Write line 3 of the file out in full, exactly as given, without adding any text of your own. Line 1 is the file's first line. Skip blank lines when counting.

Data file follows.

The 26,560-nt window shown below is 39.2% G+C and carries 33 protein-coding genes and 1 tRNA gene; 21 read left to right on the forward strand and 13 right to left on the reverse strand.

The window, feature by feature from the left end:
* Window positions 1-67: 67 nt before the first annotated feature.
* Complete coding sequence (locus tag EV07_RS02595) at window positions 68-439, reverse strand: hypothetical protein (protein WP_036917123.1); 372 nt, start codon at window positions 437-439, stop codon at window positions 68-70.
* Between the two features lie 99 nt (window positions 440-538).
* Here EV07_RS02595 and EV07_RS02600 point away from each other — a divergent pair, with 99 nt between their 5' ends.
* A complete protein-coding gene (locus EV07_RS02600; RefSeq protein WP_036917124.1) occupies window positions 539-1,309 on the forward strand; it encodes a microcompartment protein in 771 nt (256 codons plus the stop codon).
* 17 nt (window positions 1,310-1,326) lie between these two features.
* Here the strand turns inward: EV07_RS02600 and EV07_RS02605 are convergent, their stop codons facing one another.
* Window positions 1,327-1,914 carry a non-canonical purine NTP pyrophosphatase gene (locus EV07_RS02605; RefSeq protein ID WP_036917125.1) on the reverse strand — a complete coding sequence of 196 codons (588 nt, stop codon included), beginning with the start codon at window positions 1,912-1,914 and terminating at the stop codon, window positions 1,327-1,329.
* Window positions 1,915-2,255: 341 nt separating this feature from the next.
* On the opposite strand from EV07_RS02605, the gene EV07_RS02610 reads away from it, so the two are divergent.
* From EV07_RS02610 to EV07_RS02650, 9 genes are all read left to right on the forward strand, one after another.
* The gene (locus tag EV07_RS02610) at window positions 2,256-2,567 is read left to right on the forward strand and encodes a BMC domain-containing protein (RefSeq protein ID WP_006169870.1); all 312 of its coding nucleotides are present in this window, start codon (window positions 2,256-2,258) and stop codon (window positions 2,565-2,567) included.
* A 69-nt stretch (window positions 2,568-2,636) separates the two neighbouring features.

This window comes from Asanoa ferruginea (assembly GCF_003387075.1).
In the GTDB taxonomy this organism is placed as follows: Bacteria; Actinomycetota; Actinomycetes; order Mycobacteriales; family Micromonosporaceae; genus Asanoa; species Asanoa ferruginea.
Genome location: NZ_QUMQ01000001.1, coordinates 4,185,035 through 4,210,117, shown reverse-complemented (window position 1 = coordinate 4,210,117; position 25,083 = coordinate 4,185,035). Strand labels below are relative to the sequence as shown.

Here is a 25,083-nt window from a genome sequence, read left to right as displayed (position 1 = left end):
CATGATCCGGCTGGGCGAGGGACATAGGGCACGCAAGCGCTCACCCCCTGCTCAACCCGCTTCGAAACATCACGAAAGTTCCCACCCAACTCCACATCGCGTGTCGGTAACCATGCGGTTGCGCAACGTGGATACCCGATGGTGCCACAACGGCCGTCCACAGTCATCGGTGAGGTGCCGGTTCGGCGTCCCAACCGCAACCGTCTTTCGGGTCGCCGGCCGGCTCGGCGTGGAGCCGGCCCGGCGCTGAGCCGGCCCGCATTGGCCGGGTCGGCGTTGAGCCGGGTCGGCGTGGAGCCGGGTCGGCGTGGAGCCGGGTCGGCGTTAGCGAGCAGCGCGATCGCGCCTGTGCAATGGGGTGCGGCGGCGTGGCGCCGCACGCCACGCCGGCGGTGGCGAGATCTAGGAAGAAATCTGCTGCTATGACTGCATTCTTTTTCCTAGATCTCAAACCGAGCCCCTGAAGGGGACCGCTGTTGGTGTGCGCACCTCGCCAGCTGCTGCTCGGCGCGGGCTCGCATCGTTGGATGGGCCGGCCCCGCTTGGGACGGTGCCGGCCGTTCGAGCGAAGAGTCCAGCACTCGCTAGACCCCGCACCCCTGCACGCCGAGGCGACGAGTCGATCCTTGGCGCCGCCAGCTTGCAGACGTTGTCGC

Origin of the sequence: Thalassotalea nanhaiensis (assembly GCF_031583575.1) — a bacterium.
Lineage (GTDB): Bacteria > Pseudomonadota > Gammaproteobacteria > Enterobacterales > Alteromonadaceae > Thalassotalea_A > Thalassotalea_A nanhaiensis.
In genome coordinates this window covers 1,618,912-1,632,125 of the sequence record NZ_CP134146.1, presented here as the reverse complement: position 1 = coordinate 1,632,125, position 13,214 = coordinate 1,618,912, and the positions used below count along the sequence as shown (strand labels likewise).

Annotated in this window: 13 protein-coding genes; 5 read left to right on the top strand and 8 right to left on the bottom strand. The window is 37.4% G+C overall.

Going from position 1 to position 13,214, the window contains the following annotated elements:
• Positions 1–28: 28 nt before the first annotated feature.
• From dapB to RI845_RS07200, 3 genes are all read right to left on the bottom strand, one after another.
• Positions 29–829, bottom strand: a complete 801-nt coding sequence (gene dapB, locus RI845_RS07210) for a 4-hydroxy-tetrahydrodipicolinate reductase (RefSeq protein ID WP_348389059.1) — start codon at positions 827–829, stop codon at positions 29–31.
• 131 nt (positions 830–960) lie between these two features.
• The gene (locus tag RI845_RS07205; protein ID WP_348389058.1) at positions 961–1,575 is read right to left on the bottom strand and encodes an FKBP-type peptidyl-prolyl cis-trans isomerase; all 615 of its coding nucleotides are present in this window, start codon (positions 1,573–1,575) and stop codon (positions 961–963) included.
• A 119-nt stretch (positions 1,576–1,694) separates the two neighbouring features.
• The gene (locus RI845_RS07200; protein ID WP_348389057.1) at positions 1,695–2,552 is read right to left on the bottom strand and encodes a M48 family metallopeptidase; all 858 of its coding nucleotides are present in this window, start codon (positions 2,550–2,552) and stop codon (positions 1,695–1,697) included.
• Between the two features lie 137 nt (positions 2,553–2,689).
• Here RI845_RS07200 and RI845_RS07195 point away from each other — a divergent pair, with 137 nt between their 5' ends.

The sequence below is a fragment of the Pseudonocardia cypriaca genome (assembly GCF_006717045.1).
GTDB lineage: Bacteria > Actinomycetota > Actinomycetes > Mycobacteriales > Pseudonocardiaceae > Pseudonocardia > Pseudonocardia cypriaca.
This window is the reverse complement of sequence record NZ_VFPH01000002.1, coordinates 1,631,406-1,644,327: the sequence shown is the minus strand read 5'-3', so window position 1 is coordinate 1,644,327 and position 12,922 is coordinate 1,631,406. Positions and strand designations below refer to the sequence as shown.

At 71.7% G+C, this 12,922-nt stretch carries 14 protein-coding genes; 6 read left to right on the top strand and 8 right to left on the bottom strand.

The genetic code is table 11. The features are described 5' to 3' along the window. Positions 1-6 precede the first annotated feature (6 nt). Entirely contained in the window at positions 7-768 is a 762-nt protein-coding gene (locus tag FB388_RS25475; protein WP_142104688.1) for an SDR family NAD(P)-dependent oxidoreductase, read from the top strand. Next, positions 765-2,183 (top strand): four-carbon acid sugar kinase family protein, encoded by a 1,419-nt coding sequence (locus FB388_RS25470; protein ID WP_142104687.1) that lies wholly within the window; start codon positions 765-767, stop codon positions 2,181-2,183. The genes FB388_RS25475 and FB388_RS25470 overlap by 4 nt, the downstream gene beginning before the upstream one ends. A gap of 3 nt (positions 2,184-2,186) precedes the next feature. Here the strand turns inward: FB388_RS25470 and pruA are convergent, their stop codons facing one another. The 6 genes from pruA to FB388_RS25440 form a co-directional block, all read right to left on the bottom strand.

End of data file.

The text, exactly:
* Window positions 1-67: 67 nt before the first annotated feature.